Tag Archive: Big Coal

Sep 30 2013

Sunday Train: Unleashing the Political Power of Bio-Coal

One point that constantly comes up when the push to 100% sustainable, renewable power is raised is the problem that “renewable power sources cannot be relied on to deliver power 24/7”. This is a talking point pushed by the propagandists for Big Coal in particular, since the biggest challenge to their long term existence as an industry in the United States is the threat that we begin to get serious about tapping our abundant Wind Power resources on-shore in the Great Plains and Mountain West and off-shore on the Great Lakes and Atlantic Coast. When the wind is blowing, it substantially undermines the market for fossil-fuel “Baseload Power” (see (The Myth of Baseload Power).

After all, consider two scenarios, one in which a power source replaces half of the power from coal by replacing half the power, all of the time, and a second, in which a power source replaces all of the power, half the time. The second is a greater threat to coal-fired power, since it swings the advantage to natural-gas fired power. Natural-gas fired power is presently killing off coal-fired plant construction, and a sufficiently large and volatile supply of Windpower would make that permanent.

So of course Big Coal spreads the idea that all sustainable power is volatile and if its volatile, it can’t provide all of our power.

This present essay is not about answering that argument rationally. That was the topic of The Myth of Baseload Power. This present essay is about attacking the political foundations of Big Coal.

After all, propaganda about “Clean Coal” and spreading the myth that there is this special kind of power called Baseload power that sustainable energy has impact because of the political influence of Big Coal in Coal Country. And this is a particularly pernicious influence, since it runs on a cycle of:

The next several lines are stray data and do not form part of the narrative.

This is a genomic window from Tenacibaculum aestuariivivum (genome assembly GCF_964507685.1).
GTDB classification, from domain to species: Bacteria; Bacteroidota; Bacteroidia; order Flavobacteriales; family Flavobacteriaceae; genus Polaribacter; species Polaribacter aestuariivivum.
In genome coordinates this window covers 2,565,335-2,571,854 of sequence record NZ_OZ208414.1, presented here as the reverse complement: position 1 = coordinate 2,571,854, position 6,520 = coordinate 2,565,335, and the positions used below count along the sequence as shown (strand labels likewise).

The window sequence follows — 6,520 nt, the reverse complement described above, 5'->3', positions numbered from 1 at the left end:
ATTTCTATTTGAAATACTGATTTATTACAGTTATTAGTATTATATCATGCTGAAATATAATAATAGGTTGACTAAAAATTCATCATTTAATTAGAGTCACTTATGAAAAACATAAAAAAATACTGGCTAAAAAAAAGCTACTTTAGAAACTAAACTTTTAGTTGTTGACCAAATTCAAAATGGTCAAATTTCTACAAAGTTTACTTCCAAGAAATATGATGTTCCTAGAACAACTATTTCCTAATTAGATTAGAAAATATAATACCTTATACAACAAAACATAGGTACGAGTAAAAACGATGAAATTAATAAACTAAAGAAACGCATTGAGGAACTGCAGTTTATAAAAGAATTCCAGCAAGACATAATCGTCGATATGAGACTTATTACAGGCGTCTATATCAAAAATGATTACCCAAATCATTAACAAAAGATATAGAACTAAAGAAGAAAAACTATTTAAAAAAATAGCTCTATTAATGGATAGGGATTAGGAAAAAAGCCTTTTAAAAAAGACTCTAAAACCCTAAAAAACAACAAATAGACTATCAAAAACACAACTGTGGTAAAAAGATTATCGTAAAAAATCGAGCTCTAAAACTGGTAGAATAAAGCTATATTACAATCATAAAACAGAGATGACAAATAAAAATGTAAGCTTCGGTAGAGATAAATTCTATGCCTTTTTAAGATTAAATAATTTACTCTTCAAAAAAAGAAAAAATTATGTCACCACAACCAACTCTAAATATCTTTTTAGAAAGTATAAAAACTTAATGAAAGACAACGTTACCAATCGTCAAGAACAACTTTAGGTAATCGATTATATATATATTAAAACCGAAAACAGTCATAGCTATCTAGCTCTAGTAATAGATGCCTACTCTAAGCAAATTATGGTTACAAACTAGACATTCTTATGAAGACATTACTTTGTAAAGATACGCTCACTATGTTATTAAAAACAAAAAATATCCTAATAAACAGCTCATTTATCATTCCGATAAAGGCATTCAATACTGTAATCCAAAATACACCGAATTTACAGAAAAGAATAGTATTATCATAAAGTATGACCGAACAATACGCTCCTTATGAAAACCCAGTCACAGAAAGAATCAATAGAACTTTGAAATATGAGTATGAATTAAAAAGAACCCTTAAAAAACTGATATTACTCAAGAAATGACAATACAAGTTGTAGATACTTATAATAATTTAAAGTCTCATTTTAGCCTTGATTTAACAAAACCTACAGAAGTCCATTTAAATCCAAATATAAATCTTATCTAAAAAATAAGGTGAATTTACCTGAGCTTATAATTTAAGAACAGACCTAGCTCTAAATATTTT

• Coal production provides export base employment in an area.
  • Coal production also diverts a majority of the value-added from production out of the production area;.
  • which helps assure that the Coal production areas are, on average, lower income economies than elsewhere in the country;
  • which undermines the area’s capability to diversify its economy, helping to assure that the jobs in Coal production are valued jobs in the local area, which increases local political support for “supporting” Big Coal;
  • And with a less diversified economy, there are fewer resources available to contest the political power and influence of Big Coal.
  • With its political power, Big Coal ensures that the rules in place continue to ensure that a majority of value-added is drained out of the production area

This essay is about undermining that political power at its base, by creating more jobs from a direct rival to coal production than Big Coal can offer. Once a better deal is made available, with more employment, more value-added circulating locally, and no destruction of people’s health through the hauling up of poisonous by-products from underground, the foundation on which Big Coal’s political power is based is in a position to fracture.

What is that direct rival to coal production? Bio-coal production.